Grand young man of Basle
Roger Federer looks capable of winning the year's big four titles, says Jon Henderson
Sunday May 23, 2004
Self-assessments are not necessarily the best assessments, tending to lack objectivity. On the other hand, when they are accurate, they can be piercingly so, as in the case of the following from Roger Federer: 'I'm not going to start praising myself, but for me the game feels natural.
'I'm living when I'm out there. I feel when a guy is going to hit the ball, I know exactly the angles and the spins. I just feel I've got it figured out. It is a huge advantage.'
Federer was speaking straight after winning this year's Australian Open final, his pronouncement as worrying to his rivals as the manner in which he had swept aside Marat Safin in straight sets. Safin, who had beaten the defending champion, Andre Agassi, in the semi-finals, was effortlessly destroyed by the 22-year-old from Basle.
Federer speaks of the facility with which he plays the game so matter-of-factly, and with such an absence of bombast, that it is impossible either to take offence at what he says or dismiss it as just talk. It is rapidly becoming clear that the extent of what he achieves is likely to be limited only by his one obvious fault: a tendency to allow his mind to wander. He is so at ease with playing the game that he does not always apply himself with the necessary rigour.
The lapses in his form this year have included losing to Tim Henman in the quarter-finals in Rotterdam in February, after which Federer graciously commended the British number one on his fine play without convincing anyone that the better player hadn't won. He did that a month later when he saw off Henman 6-3 6-3 in the final of the Masters event in Indian Wells, California.
The high points of his year have included those title wins in the Australian Open and Indian Wells and, most pertinently with reference to the French Open, his victory a week ago over the Argentine Guillermo Coria in the final of the Hamburg Masters. Coria had been unbeaten on clay since last year's French Open and would have been a scalding-hot favourite for Paris this time had he beaten Federer.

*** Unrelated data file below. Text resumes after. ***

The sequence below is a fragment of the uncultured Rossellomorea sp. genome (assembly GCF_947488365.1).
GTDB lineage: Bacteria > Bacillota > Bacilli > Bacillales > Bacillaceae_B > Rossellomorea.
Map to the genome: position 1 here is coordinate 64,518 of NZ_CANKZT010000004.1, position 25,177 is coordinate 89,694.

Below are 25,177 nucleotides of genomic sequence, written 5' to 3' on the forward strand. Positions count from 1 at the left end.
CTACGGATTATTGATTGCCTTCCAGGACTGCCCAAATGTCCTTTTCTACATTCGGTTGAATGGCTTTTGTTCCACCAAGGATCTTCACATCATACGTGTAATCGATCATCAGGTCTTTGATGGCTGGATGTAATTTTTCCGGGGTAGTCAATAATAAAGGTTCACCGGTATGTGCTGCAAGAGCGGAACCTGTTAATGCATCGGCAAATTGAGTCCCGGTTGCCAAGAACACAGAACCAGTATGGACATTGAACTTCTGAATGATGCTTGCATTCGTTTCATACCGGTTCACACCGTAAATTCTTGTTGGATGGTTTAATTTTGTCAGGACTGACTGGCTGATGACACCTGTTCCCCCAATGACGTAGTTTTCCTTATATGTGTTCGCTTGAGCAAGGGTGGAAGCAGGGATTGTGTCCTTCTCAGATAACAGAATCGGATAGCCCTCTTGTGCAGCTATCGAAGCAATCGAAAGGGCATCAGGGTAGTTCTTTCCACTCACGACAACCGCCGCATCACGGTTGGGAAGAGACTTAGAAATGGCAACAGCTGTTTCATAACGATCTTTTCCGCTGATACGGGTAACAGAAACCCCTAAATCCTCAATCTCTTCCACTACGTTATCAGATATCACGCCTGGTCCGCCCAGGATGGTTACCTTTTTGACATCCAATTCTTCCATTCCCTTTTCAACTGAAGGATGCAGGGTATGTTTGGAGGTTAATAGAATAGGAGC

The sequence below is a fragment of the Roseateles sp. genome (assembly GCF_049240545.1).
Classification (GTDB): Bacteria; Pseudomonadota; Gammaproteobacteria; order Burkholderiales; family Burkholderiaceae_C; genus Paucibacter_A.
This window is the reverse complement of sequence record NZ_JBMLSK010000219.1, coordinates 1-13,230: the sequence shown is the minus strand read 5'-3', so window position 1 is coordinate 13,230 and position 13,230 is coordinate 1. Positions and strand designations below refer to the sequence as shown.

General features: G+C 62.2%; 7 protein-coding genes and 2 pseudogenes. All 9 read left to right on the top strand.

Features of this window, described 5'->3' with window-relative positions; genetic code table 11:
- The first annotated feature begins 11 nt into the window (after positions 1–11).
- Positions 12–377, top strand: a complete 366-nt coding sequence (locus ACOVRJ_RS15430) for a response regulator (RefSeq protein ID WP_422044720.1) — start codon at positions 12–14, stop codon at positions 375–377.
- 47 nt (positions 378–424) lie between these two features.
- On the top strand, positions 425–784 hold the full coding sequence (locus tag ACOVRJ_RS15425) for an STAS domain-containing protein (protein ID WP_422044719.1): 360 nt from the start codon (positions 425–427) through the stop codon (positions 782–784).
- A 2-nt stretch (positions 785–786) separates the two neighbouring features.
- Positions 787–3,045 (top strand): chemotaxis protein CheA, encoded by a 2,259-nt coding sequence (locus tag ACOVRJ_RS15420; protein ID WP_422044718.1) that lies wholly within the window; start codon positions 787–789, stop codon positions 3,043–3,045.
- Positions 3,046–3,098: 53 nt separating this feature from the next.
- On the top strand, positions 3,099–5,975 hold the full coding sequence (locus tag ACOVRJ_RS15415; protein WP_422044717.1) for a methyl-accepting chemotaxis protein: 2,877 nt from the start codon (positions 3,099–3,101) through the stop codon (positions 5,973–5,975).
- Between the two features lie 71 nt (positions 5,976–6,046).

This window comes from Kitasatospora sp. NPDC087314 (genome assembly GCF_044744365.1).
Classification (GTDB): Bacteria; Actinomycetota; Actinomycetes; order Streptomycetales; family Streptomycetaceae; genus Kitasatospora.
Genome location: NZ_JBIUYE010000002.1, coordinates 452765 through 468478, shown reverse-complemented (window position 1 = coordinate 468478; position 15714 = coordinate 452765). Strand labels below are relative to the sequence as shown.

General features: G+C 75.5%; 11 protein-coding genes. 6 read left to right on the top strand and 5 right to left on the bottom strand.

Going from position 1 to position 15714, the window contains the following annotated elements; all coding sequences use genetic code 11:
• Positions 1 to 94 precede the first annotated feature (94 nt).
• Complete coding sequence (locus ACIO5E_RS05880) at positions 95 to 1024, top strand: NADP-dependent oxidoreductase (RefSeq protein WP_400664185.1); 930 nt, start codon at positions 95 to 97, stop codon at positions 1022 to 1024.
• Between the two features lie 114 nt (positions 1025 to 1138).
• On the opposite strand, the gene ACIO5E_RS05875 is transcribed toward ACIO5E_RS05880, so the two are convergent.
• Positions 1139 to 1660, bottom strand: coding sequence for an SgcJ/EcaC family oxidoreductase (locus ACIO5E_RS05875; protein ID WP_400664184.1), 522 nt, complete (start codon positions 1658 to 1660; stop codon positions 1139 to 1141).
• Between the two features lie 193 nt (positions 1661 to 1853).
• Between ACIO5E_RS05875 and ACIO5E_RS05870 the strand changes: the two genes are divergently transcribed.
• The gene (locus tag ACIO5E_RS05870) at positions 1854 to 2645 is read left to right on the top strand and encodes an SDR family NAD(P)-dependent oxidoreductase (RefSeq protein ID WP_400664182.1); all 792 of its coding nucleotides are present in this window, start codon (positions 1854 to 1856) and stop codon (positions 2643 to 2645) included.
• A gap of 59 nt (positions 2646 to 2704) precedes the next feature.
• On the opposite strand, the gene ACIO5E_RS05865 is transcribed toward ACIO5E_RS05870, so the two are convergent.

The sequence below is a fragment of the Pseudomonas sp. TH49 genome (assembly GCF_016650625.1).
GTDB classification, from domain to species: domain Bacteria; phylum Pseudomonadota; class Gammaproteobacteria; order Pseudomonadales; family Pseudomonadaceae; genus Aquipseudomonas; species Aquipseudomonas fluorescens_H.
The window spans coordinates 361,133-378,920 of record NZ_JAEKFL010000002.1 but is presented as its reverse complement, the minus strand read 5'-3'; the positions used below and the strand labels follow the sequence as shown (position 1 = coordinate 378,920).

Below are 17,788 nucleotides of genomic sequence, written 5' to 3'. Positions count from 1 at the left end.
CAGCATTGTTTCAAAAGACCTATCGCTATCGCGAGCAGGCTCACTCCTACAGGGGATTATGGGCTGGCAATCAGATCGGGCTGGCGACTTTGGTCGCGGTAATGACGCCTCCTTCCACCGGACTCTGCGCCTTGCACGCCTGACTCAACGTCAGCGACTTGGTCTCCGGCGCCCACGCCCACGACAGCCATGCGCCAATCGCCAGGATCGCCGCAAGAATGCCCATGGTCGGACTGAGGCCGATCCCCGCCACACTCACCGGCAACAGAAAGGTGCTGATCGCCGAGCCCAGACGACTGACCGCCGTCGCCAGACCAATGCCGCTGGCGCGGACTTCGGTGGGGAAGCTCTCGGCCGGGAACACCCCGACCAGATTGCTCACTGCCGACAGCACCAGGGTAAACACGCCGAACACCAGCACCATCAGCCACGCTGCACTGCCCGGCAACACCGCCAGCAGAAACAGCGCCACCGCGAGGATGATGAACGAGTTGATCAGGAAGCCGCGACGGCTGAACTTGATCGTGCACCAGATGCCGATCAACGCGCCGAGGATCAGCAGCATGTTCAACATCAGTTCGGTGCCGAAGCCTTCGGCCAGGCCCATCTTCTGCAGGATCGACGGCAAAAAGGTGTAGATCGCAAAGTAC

Instead, Federer overran Coria after conceding the first set and launched into another over those disarming analyses of the state of his game. 'I am surprising myself right now,' he said. 'I know I have ability but this is just incredible. I am winning every third tournament I am playing at the moment, which is pretty crazy.'
With only one of the 2004 grand slams played, already the talk is of Federer winning all four to become only the third male in history to do so in a calendar year. Paris, where he has lost in the first round on three of his five previous visits, is in theory the hardest of the quartet for him to win, the number of shoulder-high hits he has to make not suiting his game.
It is difficult to oppose him, though, after he put Coria in his place so emphatically a week ago and with Juan Carlos Ferrero, the defending champion, having had a wretched time recently. Ferrero may be a state-of-the-art dirtballer, as an American publication tagged this normally reliable clay-court player recently, but, having lost his past two matches on the surface and having withdrawn from Hamburg with a wrist injury, it seems inconceivable that the Spaniard will come out on top if he faces Federer in the semi-finals on Friday week.
A triumph at Roland Garros and Federer will be looking to complete the third leg of the grand slam at Wimbledon, where he was so magnificently invincible last year. Beyond that it's the US Open, where the hard courts with their reliable bounce are arguably his best surface. It is entirely possible that he can do what even Tiger Woods has not managed to achieve in golf, win the big four events in the same year.